The peanuts added a nice clean crunch and it reminded me of corn nibs. I thought the strong melon flavour of the cucumbers complemented the peanuts and seafood. L doesn’t like cucumbers and even he liked this combination.

We shared the Al Pastor Kit ($33), which comes with 2/3 pound of pineapple chili marinated pork, ten freshly ground hand-pressed corn tortillas, lime wedges, onions, pineapple, cilantro, salsa morita and vegan jalapeño aioli.

L’s face lit up when he bit into his taco. The texture of the pork was velvety with a smoky flavour. I loved the fragrance of the corn tortillas. L noticed I was eating everything even though there was cilantro in it. I actually like cilantro in Mexican food, it’s just in Asian food I find the herb obnoxiously strong. Con Mi finely minces the cilantro, so the flavour is more delicate.

I also liked that the onion and pineapple salsas were finely diced because it provided tiny pops of flavour and texture. There was so much sweet pineapple that each one of our tacos got a heaping amount. L noted that Con Mi is as generous with the seafood as with the sauces and garnishes. There’s no skimping in quality or quantity here.

My new favourite dessert is the Passion Fruit Cream Churro ($6). The churro itself was sweet and crunchy, and tasted a little like apple pie. The passion fruit cream was fragrant and perfumed with citrus. I would order this again.

When we feel comfortable dining in again, we want to try the deep fried shrimp, fish and soft shell crab tacos. In the meantime, we’ll probably stick to the options that are easier to reheat at home, like the birria, beef cheek and asada.

If you haven’t gone, I would recommend checking out both Con Mi and Moose and Poncho. Some Vitamin B (beer) and Vitamin T (taco) will surely cure you of the winter time blues.

Curry · Japanese · Restaurants · Tonkatsu

Katsuten – Tonkatsu

By Friday, I was getting extra squirrelly. I texted my brother Jacuzzi to ask him how he was dealing with B.C.’s pandemic restrictions. He said he loved staying in and he was happy playing video games with his wife.

L was already a step ahead of Jacuzzi. This ain’t his first rodeo. L suggested we order dinner from Katsuten, as it was conveniently located by our neighbourhood liquor store. For this post, let’s listen to “Ex’s and Oh’s” By Elle King.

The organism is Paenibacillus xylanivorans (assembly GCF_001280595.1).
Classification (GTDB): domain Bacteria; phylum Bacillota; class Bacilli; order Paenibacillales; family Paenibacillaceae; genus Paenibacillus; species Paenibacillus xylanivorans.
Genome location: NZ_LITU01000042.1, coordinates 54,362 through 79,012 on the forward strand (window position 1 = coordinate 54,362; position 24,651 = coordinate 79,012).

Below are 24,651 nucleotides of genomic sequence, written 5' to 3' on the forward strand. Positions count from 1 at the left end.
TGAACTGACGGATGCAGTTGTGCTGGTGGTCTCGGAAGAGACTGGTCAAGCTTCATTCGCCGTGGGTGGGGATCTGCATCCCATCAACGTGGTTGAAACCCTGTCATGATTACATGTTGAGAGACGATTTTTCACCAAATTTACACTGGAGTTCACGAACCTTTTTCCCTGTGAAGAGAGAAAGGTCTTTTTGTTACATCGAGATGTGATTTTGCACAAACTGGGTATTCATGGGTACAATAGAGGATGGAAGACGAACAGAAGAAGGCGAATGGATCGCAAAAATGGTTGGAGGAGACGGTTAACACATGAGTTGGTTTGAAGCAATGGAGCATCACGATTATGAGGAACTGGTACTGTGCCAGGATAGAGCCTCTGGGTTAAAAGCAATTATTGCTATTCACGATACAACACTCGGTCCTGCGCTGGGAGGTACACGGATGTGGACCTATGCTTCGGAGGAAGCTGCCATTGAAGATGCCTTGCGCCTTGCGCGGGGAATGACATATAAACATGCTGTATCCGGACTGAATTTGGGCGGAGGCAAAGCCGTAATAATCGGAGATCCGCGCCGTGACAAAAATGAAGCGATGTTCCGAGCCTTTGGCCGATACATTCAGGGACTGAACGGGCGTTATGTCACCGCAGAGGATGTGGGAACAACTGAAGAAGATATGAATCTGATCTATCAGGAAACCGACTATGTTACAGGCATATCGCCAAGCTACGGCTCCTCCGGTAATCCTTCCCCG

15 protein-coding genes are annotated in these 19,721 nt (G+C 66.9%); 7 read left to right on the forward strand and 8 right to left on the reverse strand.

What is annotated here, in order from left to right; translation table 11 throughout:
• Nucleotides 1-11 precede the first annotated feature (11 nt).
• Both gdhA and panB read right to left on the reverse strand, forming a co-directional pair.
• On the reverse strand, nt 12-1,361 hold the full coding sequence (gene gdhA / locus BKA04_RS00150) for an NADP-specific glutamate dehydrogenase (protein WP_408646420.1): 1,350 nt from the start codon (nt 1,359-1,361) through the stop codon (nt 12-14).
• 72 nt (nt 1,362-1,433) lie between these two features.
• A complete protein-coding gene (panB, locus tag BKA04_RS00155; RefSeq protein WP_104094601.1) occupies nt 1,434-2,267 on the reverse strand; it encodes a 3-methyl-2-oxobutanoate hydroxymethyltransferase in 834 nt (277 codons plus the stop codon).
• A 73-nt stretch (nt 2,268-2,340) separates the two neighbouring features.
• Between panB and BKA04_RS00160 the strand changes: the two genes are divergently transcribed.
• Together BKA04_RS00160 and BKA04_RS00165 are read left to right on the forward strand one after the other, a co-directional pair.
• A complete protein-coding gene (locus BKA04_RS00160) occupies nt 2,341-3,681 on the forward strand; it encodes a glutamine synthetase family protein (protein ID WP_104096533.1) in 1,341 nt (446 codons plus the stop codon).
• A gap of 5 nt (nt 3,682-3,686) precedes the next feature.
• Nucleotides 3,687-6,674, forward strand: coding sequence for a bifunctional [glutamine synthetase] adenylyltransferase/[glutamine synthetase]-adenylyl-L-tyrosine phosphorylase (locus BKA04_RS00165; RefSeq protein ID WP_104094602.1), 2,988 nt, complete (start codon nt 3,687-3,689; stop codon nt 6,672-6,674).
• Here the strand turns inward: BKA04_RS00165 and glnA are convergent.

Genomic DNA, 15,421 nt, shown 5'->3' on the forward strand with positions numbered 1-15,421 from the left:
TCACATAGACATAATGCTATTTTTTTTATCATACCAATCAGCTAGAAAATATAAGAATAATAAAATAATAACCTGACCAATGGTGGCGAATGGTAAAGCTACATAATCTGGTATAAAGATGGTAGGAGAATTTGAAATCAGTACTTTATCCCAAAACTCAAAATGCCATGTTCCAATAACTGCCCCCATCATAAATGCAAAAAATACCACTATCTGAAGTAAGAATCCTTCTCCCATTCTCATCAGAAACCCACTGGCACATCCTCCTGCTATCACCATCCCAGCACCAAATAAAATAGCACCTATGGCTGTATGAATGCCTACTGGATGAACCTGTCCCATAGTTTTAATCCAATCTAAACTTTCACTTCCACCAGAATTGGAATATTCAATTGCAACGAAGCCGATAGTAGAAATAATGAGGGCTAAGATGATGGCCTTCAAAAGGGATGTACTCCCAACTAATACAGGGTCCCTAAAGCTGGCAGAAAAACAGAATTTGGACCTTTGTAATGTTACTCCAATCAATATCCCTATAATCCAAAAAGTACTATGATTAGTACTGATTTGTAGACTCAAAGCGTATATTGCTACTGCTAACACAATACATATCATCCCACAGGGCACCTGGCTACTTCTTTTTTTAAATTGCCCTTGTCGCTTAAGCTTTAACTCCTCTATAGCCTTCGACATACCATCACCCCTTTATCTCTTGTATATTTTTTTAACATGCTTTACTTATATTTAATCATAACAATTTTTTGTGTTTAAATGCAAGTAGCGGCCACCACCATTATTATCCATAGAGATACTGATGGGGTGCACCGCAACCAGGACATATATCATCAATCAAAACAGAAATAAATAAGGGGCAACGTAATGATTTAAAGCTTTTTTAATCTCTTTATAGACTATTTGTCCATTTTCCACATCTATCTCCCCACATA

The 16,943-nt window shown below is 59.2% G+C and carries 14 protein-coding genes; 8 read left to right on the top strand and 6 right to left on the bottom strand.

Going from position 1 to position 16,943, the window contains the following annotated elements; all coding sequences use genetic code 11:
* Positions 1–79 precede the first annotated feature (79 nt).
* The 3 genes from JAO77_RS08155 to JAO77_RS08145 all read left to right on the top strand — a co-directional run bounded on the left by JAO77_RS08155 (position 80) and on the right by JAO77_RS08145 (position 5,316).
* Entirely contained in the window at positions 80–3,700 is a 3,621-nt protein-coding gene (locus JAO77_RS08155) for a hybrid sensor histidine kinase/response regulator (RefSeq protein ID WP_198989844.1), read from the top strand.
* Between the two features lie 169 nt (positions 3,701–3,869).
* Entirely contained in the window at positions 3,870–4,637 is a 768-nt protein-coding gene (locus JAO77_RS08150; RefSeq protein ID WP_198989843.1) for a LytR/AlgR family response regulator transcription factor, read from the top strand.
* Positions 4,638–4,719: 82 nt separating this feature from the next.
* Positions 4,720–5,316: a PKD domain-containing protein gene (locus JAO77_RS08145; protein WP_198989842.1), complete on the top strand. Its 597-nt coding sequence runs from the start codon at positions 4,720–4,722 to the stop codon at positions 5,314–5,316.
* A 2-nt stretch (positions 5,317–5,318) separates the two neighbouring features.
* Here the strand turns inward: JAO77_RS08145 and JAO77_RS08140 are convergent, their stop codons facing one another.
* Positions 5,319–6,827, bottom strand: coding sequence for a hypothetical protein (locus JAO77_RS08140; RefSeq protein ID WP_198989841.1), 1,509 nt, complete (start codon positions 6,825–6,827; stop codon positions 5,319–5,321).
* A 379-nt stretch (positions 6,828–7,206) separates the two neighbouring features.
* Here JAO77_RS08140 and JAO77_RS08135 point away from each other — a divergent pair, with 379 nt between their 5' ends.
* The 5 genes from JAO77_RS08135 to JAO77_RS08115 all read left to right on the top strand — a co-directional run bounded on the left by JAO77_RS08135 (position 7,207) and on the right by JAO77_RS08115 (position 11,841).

Back in the day, Katsuten and Redheads Cafe were the only restaurants in Calgary that specialized in tonkatsu. Months after Katsuten opened, it was hard to get a table. With the pandemic and our cold snap, it was unusually quiet when L picked up our order.

I ordered the Tenderloin Katsuten ($16.50) and L picked the Loin Katsu with Curry ($15.99). Both entrees come with rice, salad and miso soup. I thought the portions were heartier than I remembered from past visits. Takeout from Katsuten travels well – everything was still hot and fresh.

Katsuten’s batter is different from Redheads, Koji Katsu and Shimizu Kitchen. Katsuten’s panko is made from white bread crumbs from Glamorgan Bakery, and the result is a fluffier, airier batter. Despite the fact our tonkatsu was deep-fried, it wasn’t greasy or heavy.

I tried a piece of L’s loin to compare to my tenderloin. My katsu is darker in colour and softer in texture. I was surprised that I actually preferred L’s loin, which is a thicker, leaner cut. The loin had this clean flavour profile that contrasted well with the richness of the batter. I noticed the curry wasn’t chunky like Redhead Cafe’s version, but runnier and more like a soup.

The shredded cabbage is refreshing. The yuzu dressing is tart and fragrant, with bright lemony notes. I also really liked the katsu sauce – much more subtle than the bottled stuff you can buy.

I’m pleased Calgarians have a variety of katsu restaurants, because each place has their unique take on tonkatsu. I would recommend all of them, each for something different. I love Koji’s supersized ebi katsu, Redheads Cafe’s chicken karrage curry, Shimizu’s ramen and tonkatsu combos, and Katsuten’s extra fluffy loin katsu. I’m sure right now, they could all use your business.

Cheap Eats · Mediteranean · Sandwiches

Shawarma Palace – Beef Donair